Parts of present-day Serbia in the south of the Sava and Danube were temporarily controlled by the Habsburg Monarchy once again between 1789 and 1791, after the Kočina Krajina Serb rebellion (1788).

Part of a series on the
History of Serbia
By century
  • 9th
  • 10th
Prehistory
  • Neolithic
  • Bronze Age
  • Iron Age
Roman
Middle Ages
White Serbia to 610 AD
Principality

Rascia, Doclea,
Zachlumia, Travunia,
Pagania (Narentines)

768–969
Catepanate 969–976
Theme 969–1043
Vojislavljević Doclea 998–1101
Grand Principality 1101–1217
Kingdom 1217–1346
Syrmia 1282–1325
Empire · Fall 1346–1371
Lazar's Serbia 1371–1402
Despotate 1402–1459
Early modern
Ottoman Serbia 1402–1912
Nenad / Čelnik 1526–1530
Habsburg occupation 1686–1699
Great Serb Migrations 1690 and
1737–1739
Habsburg Serbia 1718–1739
Koča's rebellion 1788–1791
Serbia 1804–1918
Revolution 1804–1815
Principality of Serbia 1817–1882
Serbian Vojvodina 1848–1849
Serbia and Banat 1849–1860
Kingdom of Serbia 1882–1918
Serbia since 1918
Kingdom of Yugoslavia 1918–1941
Axis occupation 1941–1944
Socialist Republic 1944–1990
Federal Republic 1990–2006
Republic of Serbia 2006–present
Timeline
Serbia portal

Notes

See also

References

  • Istorijski atlas, Zavod za udžbenike i nastavna sredstva - Zavod za kartografiju "Geokarta", Beograd, 1999.
  • Školski istorijski atlas, Zavod za izdavanje udžbenika Socijalističke Republike Srbije, Beograd, 1970.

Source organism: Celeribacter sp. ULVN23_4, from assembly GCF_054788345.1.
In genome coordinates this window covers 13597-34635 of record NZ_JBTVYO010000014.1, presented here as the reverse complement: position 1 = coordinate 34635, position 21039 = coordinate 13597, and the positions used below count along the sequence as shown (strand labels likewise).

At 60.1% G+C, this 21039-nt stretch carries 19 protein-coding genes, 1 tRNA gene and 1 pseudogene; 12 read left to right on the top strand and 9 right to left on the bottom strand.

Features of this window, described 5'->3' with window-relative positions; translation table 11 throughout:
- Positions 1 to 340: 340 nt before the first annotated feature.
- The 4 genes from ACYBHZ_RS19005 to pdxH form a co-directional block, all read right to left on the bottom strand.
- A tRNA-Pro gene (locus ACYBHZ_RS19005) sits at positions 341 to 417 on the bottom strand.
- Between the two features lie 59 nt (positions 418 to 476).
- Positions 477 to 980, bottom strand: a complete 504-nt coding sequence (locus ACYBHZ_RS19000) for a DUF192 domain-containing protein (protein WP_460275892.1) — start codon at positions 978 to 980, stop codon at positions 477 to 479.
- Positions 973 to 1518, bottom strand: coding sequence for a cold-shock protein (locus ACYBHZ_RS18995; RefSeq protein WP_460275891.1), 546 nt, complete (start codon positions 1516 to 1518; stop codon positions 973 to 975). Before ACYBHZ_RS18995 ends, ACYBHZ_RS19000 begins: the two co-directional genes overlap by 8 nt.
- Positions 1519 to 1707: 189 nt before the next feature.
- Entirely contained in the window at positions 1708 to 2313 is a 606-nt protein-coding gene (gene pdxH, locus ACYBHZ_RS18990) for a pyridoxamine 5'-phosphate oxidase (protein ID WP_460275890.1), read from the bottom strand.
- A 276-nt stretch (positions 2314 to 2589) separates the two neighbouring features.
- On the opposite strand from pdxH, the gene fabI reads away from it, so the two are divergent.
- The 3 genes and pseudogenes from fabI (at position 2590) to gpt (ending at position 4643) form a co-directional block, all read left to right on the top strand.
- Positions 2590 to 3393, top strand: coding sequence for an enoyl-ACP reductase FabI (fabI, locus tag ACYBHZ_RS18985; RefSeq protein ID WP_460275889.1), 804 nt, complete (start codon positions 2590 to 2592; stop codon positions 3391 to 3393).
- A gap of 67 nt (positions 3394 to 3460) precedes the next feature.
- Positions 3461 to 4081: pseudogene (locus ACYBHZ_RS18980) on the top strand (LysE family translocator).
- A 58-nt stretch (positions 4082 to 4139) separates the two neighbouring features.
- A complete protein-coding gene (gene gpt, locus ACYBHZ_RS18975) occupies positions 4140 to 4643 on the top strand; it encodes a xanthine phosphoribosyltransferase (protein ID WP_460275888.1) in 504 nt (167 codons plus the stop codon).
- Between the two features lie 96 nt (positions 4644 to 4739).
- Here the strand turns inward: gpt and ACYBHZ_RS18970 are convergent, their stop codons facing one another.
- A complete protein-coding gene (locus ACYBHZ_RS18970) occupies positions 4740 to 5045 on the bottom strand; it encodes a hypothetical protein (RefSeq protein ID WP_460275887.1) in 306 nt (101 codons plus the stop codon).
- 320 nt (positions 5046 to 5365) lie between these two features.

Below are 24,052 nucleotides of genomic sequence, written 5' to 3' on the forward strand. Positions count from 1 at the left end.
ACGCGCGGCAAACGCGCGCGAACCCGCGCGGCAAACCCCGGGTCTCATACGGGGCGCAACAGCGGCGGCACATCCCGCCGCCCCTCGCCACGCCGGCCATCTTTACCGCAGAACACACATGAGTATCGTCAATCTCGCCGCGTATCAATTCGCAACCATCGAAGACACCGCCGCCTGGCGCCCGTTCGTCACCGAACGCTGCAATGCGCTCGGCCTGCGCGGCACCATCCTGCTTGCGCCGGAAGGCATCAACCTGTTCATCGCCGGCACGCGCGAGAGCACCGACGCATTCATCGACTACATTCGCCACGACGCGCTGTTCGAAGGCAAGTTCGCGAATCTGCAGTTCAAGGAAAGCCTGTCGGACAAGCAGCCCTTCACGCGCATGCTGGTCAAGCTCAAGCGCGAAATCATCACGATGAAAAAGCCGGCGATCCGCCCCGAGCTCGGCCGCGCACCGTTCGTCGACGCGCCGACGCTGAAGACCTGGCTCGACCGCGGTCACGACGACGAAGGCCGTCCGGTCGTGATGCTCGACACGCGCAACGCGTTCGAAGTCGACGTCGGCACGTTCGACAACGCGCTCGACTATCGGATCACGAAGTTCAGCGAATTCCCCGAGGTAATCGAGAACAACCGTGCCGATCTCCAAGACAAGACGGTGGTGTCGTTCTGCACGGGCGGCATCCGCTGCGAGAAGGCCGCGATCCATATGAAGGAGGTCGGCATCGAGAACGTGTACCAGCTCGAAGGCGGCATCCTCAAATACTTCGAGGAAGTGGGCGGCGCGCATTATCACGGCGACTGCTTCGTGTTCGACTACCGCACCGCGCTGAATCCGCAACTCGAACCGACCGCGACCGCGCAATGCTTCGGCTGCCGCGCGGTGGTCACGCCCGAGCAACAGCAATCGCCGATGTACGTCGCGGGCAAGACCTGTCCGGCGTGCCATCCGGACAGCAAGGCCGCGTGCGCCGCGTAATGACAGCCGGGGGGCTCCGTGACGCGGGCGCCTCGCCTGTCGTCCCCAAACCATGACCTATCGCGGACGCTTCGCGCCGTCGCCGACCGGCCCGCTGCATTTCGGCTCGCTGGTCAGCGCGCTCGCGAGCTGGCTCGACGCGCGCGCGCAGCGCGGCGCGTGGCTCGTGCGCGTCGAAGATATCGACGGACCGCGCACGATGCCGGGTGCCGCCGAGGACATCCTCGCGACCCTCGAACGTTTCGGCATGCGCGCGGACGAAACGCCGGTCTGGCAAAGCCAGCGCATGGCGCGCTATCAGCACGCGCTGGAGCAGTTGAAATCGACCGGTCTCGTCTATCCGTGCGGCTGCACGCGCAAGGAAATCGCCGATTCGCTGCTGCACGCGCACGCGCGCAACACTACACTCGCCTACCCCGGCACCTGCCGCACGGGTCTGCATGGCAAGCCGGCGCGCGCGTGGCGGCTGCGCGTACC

• Denis Šehić - Demir Šehić, Istorijski atlas Sveta, Beograd, 2007.
  • The Times History of Europe, Times Books, London, 2002.
  • Olga Zirojević, Srbija pod turskom vlašću 1459-1804, Beograd, 2007.
  • Vladimir Ćorović, Ilustrovana istorija Srba, knjiga četvrta, Beograd, 2006.
  • Dušan J. Popović, Beograd pre 200 godina, Beograd, 1935. (republished as "Beograd u XVIII veku, od 1717. do 1739.", Beograd, 2011.)

External links

  • Serbia (1718)
  • Serbia (1718–1738)
  • Habsburg Empire (1648–1914)
  • South East Europe (1648)
  • World Statesmen – Serbia
bg:Първо хабсбургско управление на Смедеревския санджак

nl:Servië (1718-1739)

This article was sourced from Creative Commons Attribution-ShareAlike License; additional terms may apply. World Heritage Encyclopedia content is assembled from numerous content providers, Open Access Publishing, and in compliance with The Fair Access to Science and Technology Research Act (FASTR), Wikimedia Foundation, Inc., Public Library of Science, The Encyclopedia of Life, Open Book Publishers (OBP), PubMed, U.S. National Library of Medicine, National Center for Biotechnology Information, U.S. National Library of Medicine, National Institutes of Health (NIH), U.S. Department of Health & Human Services, and USA.gov, which sources content from all federal, state, local, tribal, and territorial government publication portals (.gov, .mil, .edu). Funding for USA.gov and content contributors is made possible from the U.S. Congress, E-Government Act of 2002.
 
Crowd sourced content that is contributed to World Heritage Encyclopedia is peer reviewed and edited by our editorial staff to ensure quality scholarly research articles.
 
By using this site, you agree to the Terms of Use and Privacy Policy. World Heritage Encyclopedia™ is a registered trademark of the World Public Library Association, a non-profit organization.
 



Copyright © World Library Foundation. All rights reserved. eBooks from World eBook Library are sponsored by the World Library Foundation,
a 501c(4) Member's Support Non-Profit Organization, and is NOT affiliated with any governmental agency or department.